Dallas Metrocare Servs. v. Juarez (Per Curiam)

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Justia Opinion Summary

Defendant was a public nonprofit organization that provided mental health care to county residents. Plaintiff was a patient who sued Defendant after being struck by a falling whiteboard. Defendant pled immunity under the Texas Tort Claims Act, arguing that Plaintiff's alleged injury did not arise from Defendant's "use" of personal property. The trial court denied Defendant's plea. Defendant appealed, arguing for the first time that the property's "condition" did not cause the accident. The court of appeals declined to consider this argument because Defendant had not originally asserted it in the trial court. The court of appeals then affirmed the judgment of the trial court, thus rejecting Defendant's arguments that Plaintiff's pleadings failed to demonstrate a waiver of Defendant's immunity. The Supreme Court reversed, holding (1) pursuant to Rusk State Hospital v. Black, the appellate court should have considered all of Defendant's immunity arguments; and (2) the patient's alleged injuries were not caused by the "use" of the whiteboard, and the court of appeals erred to the extent it held otherwise. Remanded.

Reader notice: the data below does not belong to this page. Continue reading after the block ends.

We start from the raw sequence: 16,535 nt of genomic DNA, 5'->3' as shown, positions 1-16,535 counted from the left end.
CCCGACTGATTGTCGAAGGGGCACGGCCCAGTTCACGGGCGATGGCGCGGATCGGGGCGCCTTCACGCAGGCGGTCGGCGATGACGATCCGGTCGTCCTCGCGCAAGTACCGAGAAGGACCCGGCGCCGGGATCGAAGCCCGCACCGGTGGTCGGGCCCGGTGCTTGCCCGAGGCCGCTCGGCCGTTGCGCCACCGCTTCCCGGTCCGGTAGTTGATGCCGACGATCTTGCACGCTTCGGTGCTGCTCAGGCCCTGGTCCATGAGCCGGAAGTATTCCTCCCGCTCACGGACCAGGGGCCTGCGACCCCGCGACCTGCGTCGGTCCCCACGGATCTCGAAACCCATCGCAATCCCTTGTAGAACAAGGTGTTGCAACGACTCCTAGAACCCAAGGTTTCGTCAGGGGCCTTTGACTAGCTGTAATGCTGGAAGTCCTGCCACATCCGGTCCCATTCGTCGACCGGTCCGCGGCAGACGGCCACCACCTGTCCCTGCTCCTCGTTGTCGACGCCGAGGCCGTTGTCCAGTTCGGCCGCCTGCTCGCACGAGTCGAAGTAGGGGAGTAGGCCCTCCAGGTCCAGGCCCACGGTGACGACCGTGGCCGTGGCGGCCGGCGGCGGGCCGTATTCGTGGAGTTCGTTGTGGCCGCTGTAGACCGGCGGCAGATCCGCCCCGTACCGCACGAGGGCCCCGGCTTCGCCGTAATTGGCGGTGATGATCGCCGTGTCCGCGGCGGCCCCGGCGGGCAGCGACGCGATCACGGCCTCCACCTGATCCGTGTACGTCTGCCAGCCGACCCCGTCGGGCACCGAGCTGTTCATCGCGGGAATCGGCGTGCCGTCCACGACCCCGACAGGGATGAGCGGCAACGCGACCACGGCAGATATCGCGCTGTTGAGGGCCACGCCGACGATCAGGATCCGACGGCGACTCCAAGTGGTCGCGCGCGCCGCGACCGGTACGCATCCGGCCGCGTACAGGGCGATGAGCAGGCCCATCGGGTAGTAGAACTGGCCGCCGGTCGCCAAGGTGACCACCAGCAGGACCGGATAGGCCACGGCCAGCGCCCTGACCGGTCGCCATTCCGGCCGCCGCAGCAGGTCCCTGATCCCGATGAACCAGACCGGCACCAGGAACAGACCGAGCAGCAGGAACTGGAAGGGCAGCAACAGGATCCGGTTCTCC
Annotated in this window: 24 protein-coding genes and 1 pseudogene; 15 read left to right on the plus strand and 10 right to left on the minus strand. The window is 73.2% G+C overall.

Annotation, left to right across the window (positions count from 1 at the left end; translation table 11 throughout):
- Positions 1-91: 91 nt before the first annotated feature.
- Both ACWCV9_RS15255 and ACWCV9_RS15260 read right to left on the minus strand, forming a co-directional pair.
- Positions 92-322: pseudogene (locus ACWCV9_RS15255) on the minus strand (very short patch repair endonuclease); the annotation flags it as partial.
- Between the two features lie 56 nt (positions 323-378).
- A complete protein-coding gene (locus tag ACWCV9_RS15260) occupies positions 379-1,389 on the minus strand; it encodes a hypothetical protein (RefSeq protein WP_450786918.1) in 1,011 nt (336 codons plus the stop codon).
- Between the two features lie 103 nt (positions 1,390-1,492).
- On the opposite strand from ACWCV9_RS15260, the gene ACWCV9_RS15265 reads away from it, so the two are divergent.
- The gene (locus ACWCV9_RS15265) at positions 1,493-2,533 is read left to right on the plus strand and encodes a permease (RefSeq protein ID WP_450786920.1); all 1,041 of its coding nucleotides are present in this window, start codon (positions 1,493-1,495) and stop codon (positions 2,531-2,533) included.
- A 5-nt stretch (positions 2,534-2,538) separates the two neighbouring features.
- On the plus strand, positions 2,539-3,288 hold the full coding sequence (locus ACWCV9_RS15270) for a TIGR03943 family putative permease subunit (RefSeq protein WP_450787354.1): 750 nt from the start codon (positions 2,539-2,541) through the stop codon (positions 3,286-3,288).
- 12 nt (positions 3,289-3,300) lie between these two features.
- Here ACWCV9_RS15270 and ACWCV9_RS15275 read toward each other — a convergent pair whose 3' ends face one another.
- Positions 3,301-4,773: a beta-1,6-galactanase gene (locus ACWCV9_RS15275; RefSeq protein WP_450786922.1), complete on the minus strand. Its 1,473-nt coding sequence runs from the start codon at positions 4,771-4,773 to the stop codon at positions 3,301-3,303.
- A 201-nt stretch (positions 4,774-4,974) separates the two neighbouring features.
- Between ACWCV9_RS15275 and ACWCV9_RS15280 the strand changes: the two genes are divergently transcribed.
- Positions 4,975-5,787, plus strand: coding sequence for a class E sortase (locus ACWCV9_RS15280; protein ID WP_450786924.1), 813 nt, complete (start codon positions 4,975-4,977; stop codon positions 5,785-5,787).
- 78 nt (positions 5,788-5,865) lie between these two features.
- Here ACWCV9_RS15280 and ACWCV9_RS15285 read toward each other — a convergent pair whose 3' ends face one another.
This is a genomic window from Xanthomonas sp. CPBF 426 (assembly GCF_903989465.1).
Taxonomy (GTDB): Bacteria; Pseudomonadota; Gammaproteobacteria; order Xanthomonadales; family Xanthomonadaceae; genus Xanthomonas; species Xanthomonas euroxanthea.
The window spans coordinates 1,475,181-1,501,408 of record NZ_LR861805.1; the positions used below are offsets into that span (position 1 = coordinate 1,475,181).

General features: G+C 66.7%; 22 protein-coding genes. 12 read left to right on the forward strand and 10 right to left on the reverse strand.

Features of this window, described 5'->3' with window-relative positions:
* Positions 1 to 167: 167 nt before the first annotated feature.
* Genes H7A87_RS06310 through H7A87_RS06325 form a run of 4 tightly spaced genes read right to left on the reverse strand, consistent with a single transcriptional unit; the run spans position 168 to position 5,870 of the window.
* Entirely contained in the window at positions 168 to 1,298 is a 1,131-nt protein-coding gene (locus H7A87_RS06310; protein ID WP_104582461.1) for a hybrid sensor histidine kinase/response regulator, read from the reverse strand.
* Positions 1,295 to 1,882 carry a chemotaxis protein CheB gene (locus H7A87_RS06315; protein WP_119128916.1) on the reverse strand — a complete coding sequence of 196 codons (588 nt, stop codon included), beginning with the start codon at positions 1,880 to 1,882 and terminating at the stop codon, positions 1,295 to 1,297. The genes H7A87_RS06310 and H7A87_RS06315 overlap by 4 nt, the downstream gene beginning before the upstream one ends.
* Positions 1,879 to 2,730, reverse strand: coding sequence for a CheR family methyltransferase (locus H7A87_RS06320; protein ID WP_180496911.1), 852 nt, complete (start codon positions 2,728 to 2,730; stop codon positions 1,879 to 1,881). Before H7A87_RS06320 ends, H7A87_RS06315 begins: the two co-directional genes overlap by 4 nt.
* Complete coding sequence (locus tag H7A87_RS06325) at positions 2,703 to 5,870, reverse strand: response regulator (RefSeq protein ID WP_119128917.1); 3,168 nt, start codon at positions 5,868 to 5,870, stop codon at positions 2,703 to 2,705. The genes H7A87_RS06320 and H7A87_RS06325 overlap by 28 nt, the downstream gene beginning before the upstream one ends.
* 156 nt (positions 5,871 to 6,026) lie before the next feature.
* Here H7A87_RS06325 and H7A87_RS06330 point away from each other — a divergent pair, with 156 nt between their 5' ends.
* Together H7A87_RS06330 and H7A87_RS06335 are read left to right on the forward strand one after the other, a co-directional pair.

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IN THE SUPREME COURT OF TEXAS 444444444444 NO . 12-0685 444444444444 DALLAS METROCARE SERVICES, PETITIONER, v. ADOLFO JUAREZ, RESPONDENT 4444444444444444444444444444444444444444444444444444 ON PETITION FOR REVIEW FROM THE COURT OF APPEALS FOR THE FIFTH DISTRICT OF TEXAS 4444444444444444444444444444444444444444444444444444 PER CURIAM After being sued by a patient who was struck by a falling whiteboard, a governmental entity pled immunity, arguing that the alleged injury did not arise from the use of personal property. The trial court denied the plea, and the defendant argued for the first time on appeal that the property s condition did not cause the accident. Because the defendant had not originally asserted that argument in the trial court, the court of appeals declined to consider it. In light of our recent decision in Rusk State Hospital v. Black, 392 S.W.3d 88 (Tex. 2012), we reverse the court of appeals judgment and remand to that court for further consideration of the defendant s jurisdictional arguments. We also conclude that the patient s alleged injuries were not caused by the use of the whiteboard, and the court of appeals erred to the extent it held otherwise. Dallas Metrocare Services is a public nonprofit organization that provides mental health care to Dallas County residents. Adolfo Juarez attended periodic treatment and counseling sessions at one of Metrocare s clinics. During one such session, Juarez was seated at one end of a long rectangular table in the clinic s conference room. A 4' by 8' whiteboard that had been propped on a table behind him fell, hitting Juarez in the head. Both parties agree that no one was writing on or moving the whiteboard, or its table, when the incident occurred. Juarez sued Metrocare for negligence. Metrocare filed a jurisdictional plea, asserting that Juarez had failed to allege facts demonstrating a waiver of Metrocare s immunity under the Texas Tort Claims Act. Metrocare argued that Juarez s claim neither involved Metrocare s use of tangible personal property, nor was a claim for premises liability under the Act. See TEX . CIV . PRAC. & REM . CODE § 101.021(2) ( A governmental unit in the state is liable for . . . personal injury . . . so caused by a condition or use of tangible personal or real property if the governmental unit would, were it a private person, be liable to the claimant according to Texas law. ); § 101.022(a) ( Duty Owed: Premise and Special Defects ). Juarez opposed Metrocare s plea and amended his petition to add four additional allegations of negligent conduct, specifically addressing the unsafe condition of the whiteboard and conference room. Juarez clarified that because he was alleging a general negligence claim arising from the condition or use of tangible personal property, the Act waived Metrocare s immunity. See id. § 101.021(2). The trial court denied Metrocare s plea. Metrocare appealed, and the court of appeals affirmed, rejecting Metrocare s arguments that Juarez s pleadings failed to demonstrate a waiver of Metrocare s immunity under either the premises liability prong or the use or defective condition prongs. In doing so, the court of appeals considered Juarez s amended petition and concluded that his pleadings included allegations based on the unsafe condition of tangible personal property. 2 Though Metrocare s appellate briefs included arguments addressing all potentially relevant prongs premises liability, use, and condition the court of appeals determined that Metrocare s plea to the jurisdiction had wholly failed to address Juarez s claim that the negligence claim involved the condition of tangible personal property. __ S.W.3d, __, __. The court of appeals noted that [a]lthough Metrocare [has] now raise[d] arguments asserting Juarez [could] not allege a claim involving the condition of tangible personal property, the court believed that its review [wa]s limited to the grounds set forth in [Metrocare s] plea to the jurisdiction that was before the trial court. Id. (citing City of Dallas v. Turley, 316 S.W.3d 762, 774 (Tex. App. Dallas 2010, pet. denied)). The court also concluded that Juarez had alleged a negligence claim involving the condition or use of tangible personal property. Id. (emphases added). Because the court of appeals first noted that its review was limited to the grounds set forth in the plea to the jurisdiction, which did not include the condition argument, but nevertheless concluded that Juarez alleged a negligence claim involving the condition or use of tangible personal property, it is unclear exactly which of Metrocare s arguments the court of appeals considered or relied upon in affirming the trial court s denial of the plea. In any case, the court of appeals erred when it concluded that it could not consider jurisdictional arguments that Metrocare raised for the first time on appeal. Shortly after the court of appeals issued its opinion, we decided Rusk State Hospital v. Black, 392 S.W.3d 88 (Tex. 2012). The question in Rusk was whether an appellate court [could] consider on interlocutory appeal whether a governmental entity has immunity when the trial court did not address the issue first. Id. at 93. We decided that because immunity from suit implicates a court s 3 jurisdiction, the Rusk court of appeals erred when it declined to consider the state hospital s new immunity arguments on appeal. Id. at 91. We held that even if immunity is first asserted on interlocutory appeal, section 51.014(a) [of the Texas Civil Practice & Remedies Code] does not preclude the appellate court from having to consider the issue at the outset [of its analysis] in order to determine whether it has jurisdiction to address the merits. Id. at 95 (emphasis added). Under Rusk, an appellate court must consider all of a defendant s immunity arguments, whether the governmental entity raised other jurisdictional arguments in the trial court or none at all. See id. at 94. Unlike the defendant in Rusk, Metrocare asserted additional grounds for immunity on appeal rather than entirely neglecting to raise its immunity defense in a plea to the jurisdiction. But because the court of appeals declined to consider Metrocare s arguments addressing Juarez s claims on the condition of tangible personal property, yet nevertheless concluded Juarez alleged a negligence claim involving the condition or use of tangible personal property, the court of appeals decision does not comport with Rusk. __ S.W.3d at __. On remand, the court of appeals should consider all of Metrocare s immunity arguments, including those addressing the whiteboard s condition. To the extent that the court of appeals based its judgment on the use prong, this was also error, because Juarez has not demonstrated that the Act s use prong has waived Metrocare s immunity. See TEX . CIV . PRAC . & REM . CODE § 101.021(2) ( A governmental unit in the state is liable for . . . personal injury . . . so caused by a . . . use of tangible personal . . . property if the governmental unit would, were it a private person, be liable to the claimant according to Texas law. ). This provision waives immunity for claims based upon the use of tangible personal 4 property only when the governmental unit itself uses the property. Rusk, 392 S.W.3d at 97. That is, a hospital does not use tangible personal property . . . within the meaning of section 101.021(2) by merely providing, furnishing, or allowing a patient access to it. Id. at 98. Therefore, the hospital in Rusk did not use a plastic bag with which a patient committed suicide. Id.; see also San Antonio State Hosp. v. Cowan, 128 S.W.3d 244, 246 (Tex. 2004) (hospital did not use the walker and suspenders a patient used to commit suicide). Metrocare did not use the whiteboard merely by making it available for use. As Metrocare points out, if displaying the whiteboard constitutes use, immunity will be waived every time a piece of government property causes injury. If the court of appeals based its decision on the use prong, therefore, that was error. Of course, the court of appeals may have intended to affirm on the condition prong. We express no opinion on whether that provision waives Metrocare s immunity. But to the extent that the court of appeals considers the condition prong on remand, it must also consider all of Metrocare s relevant arguments, even those raised for the first time on appeal. Finally, we are unclear how the court of appeals disposed of the parties arguments concerning premises liability. See __ S.W.3d at __ (noting only that Metrocare had taken the precise opposite position in the trial court on the premises liability issue). To the extent that the court did not address any premises-liability arguments that were properly before it, it should do so on remand. We express no opinion on whether Juarez has alleged a premises-liability claim that waives Metrocare s immunity, just as we express no opinion about the condition prong. 5 Accordingly, without hearing oral argument, we grant Metrocare s petition for review, reverse the court of appeals judgment, and remand the case to that court for further proceedings consistent with this opinion. TEX . R. APP . P. 59.1, 60.2(d). OPINION DELIVERED: November 22, 2013 6